• Grieving Dads says:

      John,

      I get teh primal screams, I would do it because of the pain and out of frustration on how hard and impactful this pain is. It effects every aspect of your life and it changes you from who you were. It takes a long time to realize some of the changes in your life (at least for me) were good changes. It helped me be a better person. Would I go back to the old me? Yes, if I could with a better understanding for how life can deal you a bad hand, you just dont know when.

      Thanks for sharing John..
      Kelly

  7. Grieving Dads says:

    Steve,

    Average guy cries 17 times a year? That sound very high compared to the guys I grew up with. Not saying they don’t feel like crying from time to time, but they don’t. Many of them drown it with alcohol.

    I agree with you, not being afraid of my own emotions really helps me to reach out to others and share in their emotions.

    As far as being vulnerable, yes that and being transparent has helped me in my journey.

    Thanks Steve.

    Peace.

    Kelly

  8. Steve Christen says:

    Kelly,

    I remember crying on the way to work at the fire station, at night when I went to bed and on the way home. That’s 3 times in 24 hours and at that time, that is how I needed to express my grief. If as it’s said that the “average” man cries 17 times a year, I definitely was not considered “average” but I always knew at least I was honest and authentic. I know from fire department training that suppressing emotion after a tramatic event only leads to more emotional difficulty.

    I know I am much more likely now to reach out to someone else that shows emotion in public, then before Rach died. My thought is that they just may be crying over a similar loss as mine. I am not fearfilled over their emotion…because I am not fearfilled with my own emotion.

    Kelly, you said you “needed an outlet for your pain and you needed to tell your story.” Thanks for being vulnerable enough to do that. It helps us all on our own grief journey as well.

  9. Jim says:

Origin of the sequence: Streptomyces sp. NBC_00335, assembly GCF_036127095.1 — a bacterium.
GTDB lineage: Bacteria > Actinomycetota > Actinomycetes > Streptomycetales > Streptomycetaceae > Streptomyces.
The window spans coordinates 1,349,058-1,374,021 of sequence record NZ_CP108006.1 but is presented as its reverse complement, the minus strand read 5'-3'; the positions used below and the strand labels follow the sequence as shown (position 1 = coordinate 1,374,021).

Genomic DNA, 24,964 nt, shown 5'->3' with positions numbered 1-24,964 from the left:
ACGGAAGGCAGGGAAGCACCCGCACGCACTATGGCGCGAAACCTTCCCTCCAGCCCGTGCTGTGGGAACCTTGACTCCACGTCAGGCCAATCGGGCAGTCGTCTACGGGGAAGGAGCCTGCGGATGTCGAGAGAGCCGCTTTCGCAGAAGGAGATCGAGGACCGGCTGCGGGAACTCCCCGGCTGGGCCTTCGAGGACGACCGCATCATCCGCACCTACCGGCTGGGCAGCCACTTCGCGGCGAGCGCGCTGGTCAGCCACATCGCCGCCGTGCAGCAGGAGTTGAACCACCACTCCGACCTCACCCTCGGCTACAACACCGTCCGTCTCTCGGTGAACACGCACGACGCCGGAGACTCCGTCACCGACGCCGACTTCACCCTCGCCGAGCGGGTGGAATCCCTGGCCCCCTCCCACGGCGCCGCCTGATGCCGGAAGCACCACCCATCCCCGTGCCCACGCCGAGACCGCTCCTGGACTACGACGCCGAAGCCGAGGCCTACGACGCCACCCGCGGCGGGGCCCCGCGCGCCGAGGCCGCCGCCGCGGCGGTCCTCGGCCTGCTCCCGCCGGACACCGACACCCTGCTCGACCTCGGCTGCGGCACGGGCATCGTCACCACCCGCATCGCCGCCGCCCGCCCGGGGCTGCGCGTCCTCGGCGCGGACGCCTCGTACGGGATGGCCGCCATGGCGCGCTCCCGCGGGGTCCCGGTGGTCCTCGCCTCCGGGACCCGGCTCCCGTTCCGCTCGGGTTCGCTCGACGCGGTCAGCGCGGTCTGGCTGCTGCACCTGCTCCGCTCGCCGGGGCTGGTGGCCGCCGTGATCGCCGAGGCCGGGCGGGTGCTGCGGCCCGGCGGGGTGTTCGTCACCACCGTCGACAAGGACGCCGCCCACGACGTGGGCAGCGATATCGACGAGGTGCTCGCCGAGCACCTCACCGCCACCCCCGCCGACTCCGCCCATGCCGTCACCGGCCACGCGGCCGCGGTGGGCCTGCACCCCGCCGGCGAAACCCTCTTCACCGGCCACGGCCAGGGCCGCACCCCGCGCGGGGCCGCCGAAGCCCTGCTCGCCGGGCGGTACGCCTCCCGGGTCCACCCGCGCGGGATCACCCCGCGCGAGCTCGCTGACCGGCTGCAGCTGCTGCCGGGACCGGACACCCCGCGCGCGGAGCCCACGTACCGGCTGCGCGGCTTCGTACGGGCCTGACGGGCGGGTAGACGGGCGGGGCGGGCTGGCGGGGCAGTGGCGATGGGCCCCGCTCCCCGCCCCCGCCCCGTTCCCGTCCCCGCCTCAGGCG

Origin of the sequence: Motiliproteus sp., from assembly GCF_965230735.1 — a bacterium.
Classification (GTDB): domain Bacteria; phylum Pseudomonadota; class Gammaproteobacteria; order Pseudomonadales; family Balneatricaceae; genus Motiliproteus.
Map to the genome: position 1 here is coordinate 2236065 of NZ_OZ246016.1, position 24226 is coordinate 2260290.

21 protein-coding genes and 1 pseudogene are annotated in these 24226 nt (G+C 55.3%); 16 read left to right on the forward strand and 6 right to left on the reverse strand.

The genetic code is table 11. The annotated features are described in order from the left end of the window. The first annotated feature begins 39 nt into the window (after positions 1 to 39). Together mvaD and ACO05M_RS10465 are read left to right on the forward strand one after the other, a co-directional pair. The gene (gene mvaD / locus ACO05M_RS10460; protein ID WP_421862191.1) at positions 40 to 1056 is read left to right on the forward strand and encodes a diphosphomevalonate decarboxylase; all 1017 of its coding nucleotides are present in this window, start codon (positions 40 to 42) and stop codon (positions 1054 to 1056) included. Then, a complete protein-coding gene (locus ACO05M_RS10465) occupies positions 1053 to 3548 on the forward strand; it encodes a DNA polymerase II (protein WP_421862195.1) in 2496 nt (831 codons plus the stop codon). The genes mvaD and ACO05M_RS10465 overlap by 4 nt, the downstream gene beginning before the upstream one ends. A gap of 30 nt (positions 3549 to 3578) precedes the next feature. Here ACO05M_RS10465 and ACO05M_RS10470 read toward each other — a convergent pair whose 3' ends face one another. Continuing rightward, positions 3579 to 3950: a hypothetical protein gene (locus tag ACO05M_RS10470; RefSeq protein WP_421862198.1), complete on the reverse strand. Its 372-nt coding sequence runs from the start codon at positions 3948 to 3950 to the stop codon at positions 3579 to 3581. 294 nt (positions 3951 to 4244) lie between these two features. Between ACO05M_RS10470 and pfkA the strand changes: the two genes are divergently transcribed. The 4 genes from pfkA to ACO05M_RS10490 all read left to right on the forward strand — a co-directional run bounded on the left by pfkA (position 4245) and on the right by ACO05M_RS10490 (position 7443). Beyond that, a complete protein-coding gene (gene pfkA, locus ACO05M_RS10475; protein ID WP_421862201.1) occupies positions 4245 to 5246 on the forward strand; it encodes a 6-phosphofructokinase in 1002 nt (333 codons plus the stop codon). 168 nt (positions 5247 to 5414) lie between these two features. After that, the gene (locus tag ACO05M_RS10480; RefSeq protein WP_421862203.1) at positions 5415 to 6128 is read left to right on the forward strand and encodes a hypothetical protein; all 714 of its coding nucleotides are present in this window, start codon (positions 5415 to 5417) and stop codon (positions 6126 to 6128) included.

For me it is the drive home. Long, tiring day and I should be going home to see my daughter’s smiling face. But instead of course, I’m not. End of the day is toughest for me.

    I wish more family/friends acknowledged my loss. After 3 years, I guess everyone feels I should be ‘better’. Unfortunately, time does not heal all wounds.

    Some days I could reach out and help someone in public, but most days I would need to protect my inner self still. Maybe farther down this path I will be able to help…

    • Grieving Dads says:

      Jim,

      Thanks for your perspective. You are correct, friends and family do beleive you should be better or healed from your wound, but like you say some wounds never completely heal. They may scab over but the scar remains.

      Peace.

      Kelly

  10. Kelly,
    So often men are ashamed to cry in public for fear that they will be thought of as weak. How ridiculous! Their emotions and feelings are no less than a woman/mom’s. Thanks for sharing your thoughts. I will recommend the men in my support group to read this article for sure.

    Peggy

    • Grieving Dads says:

      Peggy,

      It is ridiculous, but we are programmed to believe this when we are little kids. I know I felt weak when I cried AND when I went to a counselor for the first time. Once I got past this, I felt authentic self and started the healing process. This took a few tough years.

      Peace.

      Kelly

Leave a Reply

Fill in your details below or click an icon to log in:

WordPress.com Logo

You are commenting using your WordPress.com account. Log Out / Change )

Twitter picture

You are commenting using your Twitter account. Log Out / Change )

Facebook photo

You are commenting using your Facebook account. Log Out / Change )

Google+ photo

You are commenting using your Google+ account. Log Out / Change )

Connecting to %s